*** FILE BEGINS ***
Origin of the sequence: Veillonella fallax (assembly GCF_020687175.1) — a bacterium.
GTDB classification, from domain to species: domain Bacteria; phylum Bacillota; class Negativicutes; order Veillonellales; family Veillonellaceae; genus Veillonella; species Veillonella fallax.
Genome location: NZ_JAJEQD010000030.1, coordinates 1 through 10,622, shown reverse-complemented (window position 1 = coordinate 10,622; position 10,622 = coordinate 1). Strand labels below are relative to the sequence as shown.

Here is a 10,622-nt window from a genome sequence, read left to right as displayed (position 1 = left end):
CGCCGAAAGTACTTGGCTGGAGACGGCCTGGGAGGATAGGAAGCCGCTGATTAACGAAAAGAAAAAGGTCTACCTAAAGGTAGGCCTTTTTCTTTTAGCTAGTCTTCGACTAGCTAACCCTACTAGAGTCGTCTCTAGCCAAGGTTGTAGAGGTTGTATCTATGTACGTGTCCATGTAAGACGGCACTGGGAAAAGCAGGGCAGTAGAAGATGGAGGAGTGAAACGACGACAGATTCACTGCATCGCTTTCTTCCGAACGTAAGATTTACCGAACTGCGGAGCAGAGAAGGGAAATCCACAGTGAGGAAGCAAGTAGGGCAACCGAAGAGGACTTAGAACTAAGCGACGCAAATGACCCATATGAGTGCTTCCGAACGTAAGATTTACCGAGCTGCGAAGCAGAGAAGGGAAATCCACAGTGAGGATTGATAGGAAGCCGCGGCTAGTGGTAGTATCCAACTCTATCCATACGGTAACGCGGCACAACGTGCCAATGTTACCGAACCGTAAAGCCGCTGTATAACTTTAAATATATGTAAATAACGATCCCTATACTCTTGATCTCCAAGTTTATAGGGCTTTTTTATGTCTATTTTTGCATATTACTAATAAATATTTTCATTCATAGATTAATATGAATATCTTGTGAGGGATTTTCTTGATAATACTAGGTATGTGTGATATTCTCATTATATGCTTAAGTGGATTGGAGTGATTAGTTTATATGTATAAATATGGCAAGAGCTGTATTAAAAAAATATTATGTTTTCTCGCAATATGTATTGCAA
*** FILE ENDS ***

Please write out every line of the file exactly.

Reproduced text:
Origin of the sequence: Veillonella fallax (assembly GCF_020687175.1) — a bacterium.
GTDB classification, from domain to species: domain Bacteria; phylum Bacillota; class Negativicutes; order Veillonellales; family Veillonellaceae; genus Veillonella; species Veillonella fallax.
Genome location: NZ_JAJEQD010000030.1, coordinates 1 through 10,622, shown reverse-complemented (window position 1 = coordinate 10,622; position 10,622 = coordinate 1). Strand labels below are relative to the sequence as shown.

Here is a 10,622-nt window from a genome sequence, read left to right as displayed (position 1 = left end):
CGCCGAAAGTACTTGGCTGGAGACGGCCTGGGAGGATAGGAAGCCGCTGATTAACGAAAAGAAAAAGGTCTACCTAAAGGTAGGCCTTTTTCTTTTAGCTAGTCTTCGACTAGCTAACCCTACTAGAGTCGTCTCTAGCCAAGGTTGTAGAGGTTGTATCTATGTACGTGTCCATGTAAGACGGCACTGGGAAAAGCAGGGCAGTAGAAGATGGAGGAGTGAAACGACGACAGATTCACTGCATCGCTTTCTTCCGAACGTAAGATTTACCGAACTGCGGAGCAGAGAAGGGAAATCCACAGTGAGGAAGCAAGTAGGGCAACCGAAGAGGACTTAGAACTAAGCGACGCAAATGACCCATATGAGTGCTTCCGAACGTAAGATTTACCGAGCTGCGAAGCAGAGAAGGGAAATCCACAGTGAGGATTGATAGGAAGCCGCGGCTAGTGGTAGTATCCAACTCTATCCATACGGTAACGCGGCACAACGTGCCAATGTTACCGAACCGTAAAGCCGCTGTATAACTTTAAATATATGTAAATAACGATCCCTATACTCTTGATCTCCAAGTTTATAGGGCTTTTTTATGTCTATTTTTGCATATTACTAATAAATATTTTCATTCATAGATTAATATGAATATCTTGTGAGGGATTTTCTTGATAATACTAGGTATGTGTGATATTCTCATTATATGCTTAAGTGGATTGGAGTGATTAGTTTATATGTATAAATATGGCAAGAGCTGTATTAAAAAAATATTATGTTTTCTCGCAATATGTATTGCAA